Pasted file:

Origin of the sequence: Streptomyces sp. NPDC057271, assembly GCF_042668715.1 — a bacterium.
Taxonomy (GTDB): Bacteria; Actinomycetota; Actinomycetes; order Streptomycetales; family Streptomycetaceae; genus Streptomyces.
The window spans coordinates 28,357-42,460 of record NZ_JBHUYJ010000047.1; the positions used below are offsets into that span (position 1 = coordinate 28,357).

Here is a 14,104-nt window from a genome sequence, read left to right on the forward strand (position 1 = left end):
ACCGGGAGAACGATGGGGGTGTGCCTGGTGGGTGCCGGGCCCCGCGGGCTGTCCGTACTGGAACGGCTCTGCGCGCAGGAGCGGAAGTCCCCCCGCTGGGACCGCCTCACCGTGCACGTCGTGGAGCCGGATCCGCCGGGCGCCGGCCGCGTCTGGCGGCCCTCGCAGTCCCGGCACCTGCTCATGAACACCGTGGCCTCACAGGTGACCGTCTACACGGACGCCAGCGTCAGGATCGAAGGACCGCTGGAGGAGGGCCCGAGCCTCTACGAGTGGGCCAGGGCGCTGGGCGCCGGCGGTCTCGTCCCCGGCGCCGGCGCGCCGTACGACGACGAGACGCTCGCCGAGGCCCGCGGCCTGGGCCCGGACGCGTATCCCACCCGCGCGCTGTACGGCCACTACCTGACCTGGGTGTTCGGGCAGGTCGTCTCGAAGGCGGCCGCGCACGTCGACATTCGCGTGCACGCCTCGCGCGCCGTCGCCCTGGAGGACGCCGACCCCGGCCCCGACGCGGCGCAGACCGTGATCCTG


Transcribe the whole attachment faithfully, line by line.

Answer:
Origin of the sequence: Streptomyces sp. NPDC057271, assembly GCF_042668715.1 — a bacterium.
Taxonomy (GTDB): Bacteria; Actinomycetota; Actinomycetes; order Streptomycetales; family Streptomycetaceae; genus Streptomyces.
The window spans coordinates 28,357-42,460 of record NZ_JBHUYJ010000047.1; the positions used below are offsets into that span (position 1 = coordinate 28,357).

Here is a 14,104-nt window from a genome sequence, read left to right on the forward strand (position 1 = left end):
ACCGGGAGAACGATGGGGGTGTGCCTGGTGGGTGCCGGGCCCCGCGGGCTGTCCGTACTGGAACGGCTCTGCGCGCAGGAGCGGAAGTCCCCCCGCTGGGACCGCCTCACCGTGCACGTCGTGGAGCCGGATCCGCCGGGCGCCGGCCGCGTCTGGCGGCCCTCGCAGTCCCGGCACCTGCTCATGAACACCGTGGCCTCACAGGTGACCGTCTACACGGACGCCAGCGTCAGGATCGAAGGACCGCTGGAGGAGGGCCCGAGCCTCTACGAGTGGGCCAGGGCGCTGGGCGCCGGCGGTCTCGTCCCCGGCGCCGGCGCGCCGTACGACGACGAGACGCTCGCCGAGGCCCGCGGCCTGGGCCCGGACGCGTATCCCACCCGCGCGCTGTACGGCCACTACCTGACCTGGGTGTTCGGGCAGGTCGTCTCGAAGGCGGCCGCGCACGTCGACATTCGCGTGCACGCCTCGCGCGCCGTCGCCCTGGAGGACGCCGACCCCGGCCCCGACGCGGCGCAGACCGTGATCCTG